Parenting a Child With Special Needs

By Heather Miller, Courier & Press, February 24, 2015 –

“None of us are born knowing how to be a special needs mom. I’m still trying to figure it out and am just stumbling along.” These words were written by a mother of a child with spina bifida in response to my email asking for advice about how to navigate the world of individualized education programs (IEPs), needed therapies and a host of other things related to parenting a child with special needs.

Although I had experience working with children with special needs, I realized being the parent of a child with special needs was an altogether different experience. My youngest son was noted to have developmental delays at age1.

I remember feeling lost at first. How would my son be successful in school? I am happy to say he is excelling, although at age 6 he continues to struggle with fine motor skills and communicating clearly. He is enrolled in a regular kindergarten room but is pulled out for services.

According to the National Center for Education Statistics, 6.4 million children ages 3-21 were served in United States schools under the Individuals with Disabilities Education Act (IDEA) in 2010-2011. While this represents nearly 10 percent of children enrolled in public and private schools, parents of children with special needs often feel overwhelmed and alone.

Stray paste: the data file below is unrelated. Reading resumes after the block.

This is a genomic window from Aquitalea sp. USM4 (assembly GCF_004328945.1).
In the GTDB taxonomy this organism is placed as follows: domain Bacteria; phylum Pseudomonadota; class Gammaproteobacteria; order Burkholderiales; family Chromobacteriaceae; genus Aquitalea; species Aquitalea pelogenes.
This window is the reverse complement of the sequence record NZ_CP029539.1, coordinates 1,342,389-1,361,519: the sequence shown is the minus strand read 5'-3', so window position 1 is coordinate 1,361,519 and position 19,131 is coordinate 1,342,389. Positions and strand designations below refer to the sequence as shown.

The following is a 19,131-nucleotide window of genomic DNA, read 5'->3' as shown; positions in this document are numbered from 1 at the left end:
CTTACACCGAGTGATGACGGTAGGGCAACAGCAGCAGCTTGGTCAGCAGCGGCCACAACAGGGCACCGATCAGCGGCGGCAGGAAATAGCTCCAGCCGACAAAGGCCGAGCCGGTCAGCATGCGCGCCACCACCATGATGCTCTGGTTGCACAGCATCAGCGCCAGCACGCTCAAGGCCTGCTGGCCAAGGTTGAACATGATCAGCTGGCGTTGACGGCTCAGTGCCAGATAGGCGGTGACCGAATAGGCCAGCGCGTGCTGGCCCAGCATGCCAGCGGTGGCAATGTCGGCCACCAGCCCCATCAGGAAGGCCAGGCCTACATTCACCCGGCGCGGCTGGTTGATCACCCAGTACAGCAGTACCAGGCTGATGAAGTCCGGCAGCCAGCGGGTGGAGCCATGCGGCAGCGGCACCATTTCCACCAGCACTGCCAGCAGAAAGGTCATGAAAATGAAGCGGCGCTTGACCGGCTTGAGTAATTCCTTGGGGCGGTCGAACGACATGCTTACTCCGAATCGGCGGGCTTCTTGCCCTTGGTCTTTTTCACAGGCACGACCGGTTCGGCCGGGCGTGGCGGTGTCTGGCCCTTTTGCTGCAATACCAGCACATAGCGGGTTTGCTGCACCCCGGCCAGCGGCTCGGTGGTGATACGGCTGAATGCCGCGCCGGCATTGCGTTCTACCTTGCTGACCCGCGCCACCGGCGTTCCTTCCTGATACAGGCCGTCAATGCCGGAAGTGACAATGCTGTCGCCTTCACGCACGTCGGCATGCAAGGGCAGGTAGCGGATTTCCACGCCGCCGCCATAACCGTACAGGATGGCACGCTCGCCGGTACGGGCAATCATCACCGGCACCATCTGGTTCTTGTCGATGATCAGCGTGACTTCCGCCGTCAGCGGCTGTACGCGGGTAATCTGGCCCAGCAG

I have found the following five tips useful when helping my child with special needs:

1. Communicate. View your child, yourself, teachers, and service providers as a team working toward the common goal of your child’s success. Ask for progress updates and ideas to help your child meet goals at home. Be mindful of the fact that teachers and service providers receive numerous emails and phone calls daily. Allow a reasonable amount of time for a response to be received.

2. Listen. Teachers, psychologists, and service providers have experience educating and helping children with special needs. I often was initially uncomfortable with a suggestion such as allowing my son to ride a bus to pre-K. I learned that stepping outside of my comfort zone and listening to ideas presented by those working with my son allowed him to grow in ways that I would have never imagined.

3. Prepare. There will be times when you disagree with your child’s teacher or service provider. Creating a plan for dealing with disagreements ahead of time will better allow you to remain calm and maintain the team relationship necessary for your child when the time comes.

4. Advocate. Parents know their children best. If you feel a need is going unmet, discuss the situation with the teacher, administration or service provider. Ask questions about items you do not understand. I found the use of acronyms confusing. Asking what something means is important to meeting the needs of your child.

5. Acknowledge. Acknowledge the fact that educating yourself and advocating for your child with special needs can be challenging. Be attentive to yourself and practice self-care. Additionally, acknowledge providers that often go the extra mile to help your child.

Youth First, Inc. can provide parents with information about Youth First programs and community support groups for parents of children with special needs. Please contact your school’s Youth First social worker or visit our website for more information.